DIY hardware company Adafruit Industries recently offered a $3,000 bounty to encourage the development of open source drivers for Microsoft’s Kinect motion control camera. Developer Hector Martin claimed the prize this week and has published his source code under the terms of the GPL in a public git repository.
Martin’s implementation includes code for initializing the camera, capturing live video, and processing depth. He has also created a simple OpenGL visualization to demonstrate that the driver works properly. This has been verified by independent testing conducted by other developers. The project is still at an early stage of development, however, and will require further refinement before it is feature-complete. Some documentation bundled with the source code says that tapping into the device’s audio could prove difficult due to several factors, including a cryptographic signature mechanism.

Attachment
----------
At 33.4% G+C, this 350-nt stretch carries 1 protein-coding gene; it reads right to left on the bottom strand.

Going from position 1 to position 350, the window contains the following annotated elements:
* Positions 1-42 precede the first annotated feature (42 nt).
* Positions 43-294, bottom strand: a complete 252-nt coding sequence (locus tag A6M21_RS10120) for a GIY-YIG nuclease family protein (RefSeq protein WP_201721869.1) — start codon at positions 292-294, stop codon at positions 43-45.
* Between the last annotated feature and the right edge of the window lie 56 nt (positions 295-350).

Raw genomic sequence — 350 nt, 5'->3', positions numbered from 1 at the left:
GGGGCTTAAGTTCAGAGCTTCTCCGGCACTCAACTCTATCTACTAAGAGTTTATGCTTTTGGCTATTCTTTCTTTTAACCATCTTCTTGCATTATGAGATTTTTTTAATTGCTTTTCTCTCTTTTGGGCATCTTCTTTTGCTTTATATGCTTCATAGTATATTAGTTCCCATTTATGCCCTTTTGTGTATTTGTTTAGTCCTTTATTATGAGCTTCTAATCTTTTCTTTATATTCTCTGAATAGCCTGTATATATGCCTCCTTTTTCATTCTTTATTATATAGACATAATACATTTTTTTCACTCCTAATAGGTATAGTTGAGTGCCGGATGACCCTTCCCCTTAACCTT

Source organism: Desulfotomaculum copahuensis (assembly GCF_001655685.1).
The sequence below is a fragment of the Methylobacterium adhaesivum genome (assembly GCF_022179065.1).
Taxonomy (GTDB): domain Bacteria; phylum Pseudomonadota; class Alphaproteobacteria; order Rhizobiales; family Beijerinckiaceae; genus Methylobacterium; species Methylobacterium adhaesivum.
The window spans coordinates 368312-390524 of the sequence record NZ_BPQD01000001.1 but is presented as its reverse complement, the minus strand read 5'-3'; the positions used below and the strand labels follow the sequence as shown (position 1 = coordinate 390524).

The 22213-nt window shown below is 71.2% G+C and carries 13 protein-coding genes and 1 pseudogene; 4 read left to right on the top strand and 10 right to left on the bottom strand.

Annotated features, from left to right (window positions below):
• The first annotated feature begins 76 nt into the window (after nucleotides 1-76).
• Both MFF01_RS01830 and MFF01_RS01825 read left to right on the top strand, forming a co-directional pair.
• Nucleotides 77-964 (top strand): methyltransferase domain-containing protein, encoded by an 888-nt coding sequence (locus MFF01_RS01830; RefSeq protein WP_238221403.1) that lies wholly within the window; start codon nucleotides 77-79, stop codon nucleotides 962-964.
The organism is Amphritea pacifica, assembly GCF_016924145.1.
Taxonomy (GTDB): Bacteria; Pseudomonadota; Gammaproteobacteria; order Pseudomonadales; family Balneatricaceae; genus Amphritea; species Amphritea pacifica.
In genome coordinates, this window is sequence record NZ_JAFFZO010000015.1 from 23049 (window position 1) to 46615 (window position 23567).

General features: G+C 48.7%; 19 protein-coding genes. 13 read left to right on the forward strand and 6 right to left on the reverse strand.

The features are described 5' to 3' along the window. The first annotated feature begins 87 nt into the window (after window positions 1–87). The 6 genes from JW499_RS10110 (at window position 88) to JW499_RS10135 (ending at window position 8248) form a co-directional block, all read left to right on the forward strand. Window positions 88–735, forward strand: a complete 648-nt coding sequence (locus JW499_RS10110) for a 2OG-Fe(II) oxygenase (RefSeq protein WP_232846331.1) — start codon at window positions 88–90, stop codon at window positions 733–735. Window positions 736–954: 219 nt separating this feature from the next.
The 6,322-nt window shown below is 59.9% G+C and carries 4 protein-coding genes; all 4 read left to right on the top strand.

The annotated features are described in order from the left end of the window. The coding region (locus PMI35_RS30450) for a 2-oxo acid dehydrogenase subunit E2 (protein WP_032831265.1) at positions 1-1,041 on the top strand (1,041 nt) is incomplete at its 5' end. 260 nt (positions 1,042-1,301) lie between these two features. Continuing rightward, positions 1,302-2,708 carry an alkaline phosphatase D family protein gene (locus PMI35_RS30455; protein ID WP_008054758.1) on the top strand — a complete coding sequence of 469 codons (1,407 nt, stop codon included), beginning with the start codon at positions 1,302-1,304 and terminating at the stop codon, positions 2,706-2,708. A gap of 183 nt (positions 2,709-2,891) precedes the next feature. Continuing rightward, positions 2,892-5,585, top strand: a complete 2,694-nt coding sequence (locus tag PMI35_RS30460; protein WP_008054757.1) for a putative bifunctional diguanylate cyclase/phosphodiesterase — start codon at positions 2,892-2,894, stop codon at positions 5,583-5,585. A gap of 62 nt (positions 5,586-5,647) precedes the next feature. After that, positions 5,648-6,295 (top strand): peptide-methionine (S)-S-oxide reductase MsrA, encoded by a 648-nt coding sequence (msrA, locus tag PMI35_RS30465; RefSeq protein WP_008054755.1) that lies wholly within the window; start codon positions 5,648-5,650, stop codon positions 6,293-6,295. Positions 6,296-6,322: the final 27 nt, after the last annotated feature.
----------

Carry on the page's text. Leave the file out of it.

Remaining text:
Microsoft is not amused by the open source software community’s effort to build its own Kinect drivers. The company says that it doesn’t condone reverse engineering and has vowed to use technical and legal measures to prevent unauthorized third parties from repurposing the Kinect camera.
Martin intends to use the $3,000 prize to purchase equipment for additional hardware hacking. In addition to handing over $3,000 to the winner, Adafruit has also donated an additional $2,000 to the Electronic Frontier Foundation (EFF), citing the important role that the EFF plays in defending hardware hackers.